I recently read a book with the title the Hip Hop church. The writers wants to link the Hip-Hop movement with the gospel and suggest that we can use elements within the culture to spread the gospel. It made me to think. Some would say: For the first time ?
Anyway, I also cut my teeth on Hip-Hop, after I destroyed my father's Reader's Digest Beetles collection. It became the vinyls for scratching. No, I am lying... I scratched it beyond recognition, as an act of faith. I was moved by a scathing Christian book on rock music and the influence of the devil on it and I listened to youth preachers nailing them (us) for 'backward masking'. 'Another one bites the dust' from Queen became 'Its fun to smoke marijuana' backwards. Scouts honor, I did smash my father's collection, because 'Lucy in the Sky with Diamonds' from the Beetles of course became a call to take LSD, 'Hey Jude' (the song I liked most) was somehow connected to another drug, maybe weed or something, and so forth. Many of these songs were, of course, 'white pop music', but me, being a hybrid coloured, enjoyed also this, with a fair amount of guilt- coming from the church and the comrades. To make a long story short: pop culture is the air that young people breathe and articulates deep emotions and struggles in ways that cold hard reasoning can't. Is it then simply enough to plunder Tupac or LL Cool J's thunder and use it ? Maybe, we do need to get behind the words, antics and glitter to capture the soul, the hidden messages behind the songs. Am I arguing for another 'burning fire' of the ipods ? For now let's maybe only erase the memory and format the hard disk- which would suffice.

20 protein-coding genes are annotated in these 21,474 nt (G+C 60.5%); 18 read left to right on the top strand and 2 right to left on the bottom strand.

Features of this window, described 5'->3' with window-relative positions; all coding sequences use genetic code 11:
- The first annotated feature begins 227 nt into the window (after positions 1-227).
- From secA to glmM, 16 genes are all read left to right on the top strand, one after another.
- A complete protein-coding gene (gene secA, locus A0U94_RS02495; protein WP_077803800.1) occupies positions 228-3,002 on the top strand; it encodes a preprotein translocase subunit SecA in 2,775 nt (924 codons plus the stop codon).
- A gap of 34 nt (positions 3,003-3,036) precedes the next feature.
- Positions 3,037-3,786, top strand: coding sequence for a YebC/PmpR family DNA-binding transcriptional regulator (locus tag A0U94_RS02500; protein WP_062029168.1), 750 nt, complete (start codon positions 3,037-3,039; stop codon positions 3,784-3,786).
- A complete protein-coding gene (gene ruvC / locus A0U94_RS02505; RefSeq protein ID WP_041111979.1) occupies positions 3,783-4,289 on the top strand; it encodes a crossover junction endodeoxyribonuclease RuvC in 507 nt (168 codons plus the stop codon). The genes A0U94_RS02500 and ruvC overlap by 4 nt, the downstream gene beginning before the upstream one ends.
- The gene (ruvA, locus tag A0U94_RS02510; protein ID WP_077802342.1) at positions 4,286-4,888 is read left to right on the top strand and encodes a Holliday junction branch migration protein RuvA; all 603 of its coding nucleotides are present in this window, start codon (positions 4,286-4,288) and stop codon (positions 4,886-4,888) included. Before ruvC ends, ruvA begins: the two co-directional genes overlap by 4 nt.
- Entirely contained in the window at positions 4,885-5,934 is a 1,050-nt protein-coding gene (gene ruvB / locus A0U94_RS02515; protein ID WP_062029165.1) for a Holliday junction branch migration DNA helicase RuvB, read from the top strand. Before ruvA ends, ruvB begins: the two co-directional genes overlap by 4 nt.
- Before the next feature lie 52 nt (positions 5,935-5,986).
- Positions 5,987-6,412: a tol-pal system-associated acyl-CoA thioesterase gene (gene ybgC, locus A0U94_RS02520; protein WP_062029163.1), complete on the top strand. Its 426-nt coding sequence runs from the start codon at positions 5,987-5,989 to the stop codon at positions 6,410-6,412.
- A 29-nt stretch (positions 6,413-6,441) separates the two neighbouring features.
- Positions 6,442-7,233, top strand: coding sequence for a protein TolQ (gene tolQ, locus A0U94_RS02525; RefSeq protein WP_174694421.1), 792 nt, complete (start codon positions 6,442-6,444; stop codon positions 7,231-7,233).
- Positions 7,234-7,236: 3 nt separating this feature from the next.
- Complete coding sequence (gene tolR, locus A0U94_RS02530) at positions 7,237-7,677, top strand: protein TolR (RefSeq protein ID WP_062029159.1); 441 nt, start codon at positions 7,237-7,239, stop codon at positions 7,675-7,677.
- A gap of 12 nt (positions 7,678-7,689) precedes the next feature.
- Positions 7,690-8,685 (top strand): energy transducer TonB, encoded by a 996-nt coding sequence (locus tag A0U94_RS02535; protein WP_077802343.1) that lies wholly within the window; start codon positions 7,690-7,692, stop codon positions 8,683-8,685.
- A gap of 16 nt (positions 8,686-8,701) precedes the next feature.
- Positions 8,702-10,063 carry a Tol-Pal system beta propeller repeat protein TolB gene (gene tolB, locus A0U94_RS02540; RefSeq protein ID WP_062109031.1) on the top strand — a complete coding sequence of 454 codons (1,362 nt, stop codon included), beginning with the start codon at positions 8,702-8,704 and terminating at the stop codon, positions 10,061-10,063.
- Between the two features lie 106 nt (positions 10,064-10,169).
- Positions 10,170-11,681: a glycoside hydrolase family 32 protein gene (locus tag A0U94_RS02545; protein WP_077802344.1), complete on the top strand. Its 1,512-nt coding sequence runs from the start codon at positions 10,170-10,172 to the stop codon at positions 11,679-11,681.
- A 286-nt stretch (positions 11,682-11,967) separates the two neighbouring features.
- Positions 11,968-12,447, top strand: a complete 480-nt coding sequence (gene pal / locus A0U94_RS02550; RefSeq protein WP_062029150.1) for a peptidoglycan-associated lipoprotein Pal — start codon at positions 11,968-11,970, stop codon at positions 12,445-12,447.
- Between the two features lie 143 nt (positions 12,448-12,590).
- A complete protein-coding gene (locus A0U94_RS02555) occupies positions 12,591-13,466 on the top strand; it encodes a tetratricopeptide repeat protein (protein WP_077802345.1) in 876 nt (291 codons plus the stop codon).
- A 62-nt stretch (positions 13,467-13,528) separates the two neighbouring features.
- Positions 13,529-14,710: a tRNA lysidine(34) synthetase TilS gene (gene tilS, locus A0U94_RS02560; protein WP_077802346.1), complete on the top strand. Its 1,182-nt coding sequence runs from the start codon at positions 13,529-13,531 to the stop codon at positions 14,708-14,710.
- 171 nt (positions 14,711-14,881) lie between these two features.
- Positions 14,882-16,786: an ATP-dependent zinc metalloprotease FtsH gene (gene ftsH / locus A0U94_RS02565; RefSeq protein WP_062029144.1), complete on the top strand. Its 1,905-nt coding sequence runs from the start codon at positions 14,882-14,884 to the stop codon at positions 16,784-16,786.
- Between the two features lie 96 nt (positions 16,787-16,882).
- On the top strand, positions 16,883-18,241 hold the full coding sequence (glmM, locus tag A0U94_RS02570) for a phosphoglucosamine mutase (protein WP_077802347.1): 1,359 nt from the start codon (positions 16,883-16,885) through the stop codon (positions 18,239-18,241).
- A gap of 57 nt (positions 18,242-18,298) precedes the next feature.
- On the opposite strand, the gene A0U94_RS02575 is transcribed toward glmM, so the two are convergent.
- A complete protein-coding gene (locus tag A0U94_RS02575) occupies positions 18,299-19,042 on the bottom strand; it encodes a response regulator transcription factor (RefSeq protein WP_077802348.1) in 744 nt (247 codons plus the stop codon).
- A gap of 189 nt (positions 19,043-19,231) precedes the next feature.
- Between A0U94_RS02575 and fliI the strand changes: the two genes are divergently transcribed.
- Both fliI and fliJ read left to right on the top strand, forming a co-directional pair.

No, I don't think these old school 'preachers' took pop culture serious enough. They did not get behind the supposedly profanity and blasphemy and notice the serious questions that this culture is raising. Let me add: Don't worry, I am also not fooled by the current neo-liberal commodification and bling-bling stuff. I am interested in the underground stuff, who are also not fooled... this is the heart of a generation... and I think: a church that miss this (heart)beat is not hip and certainly hop(e)-less.
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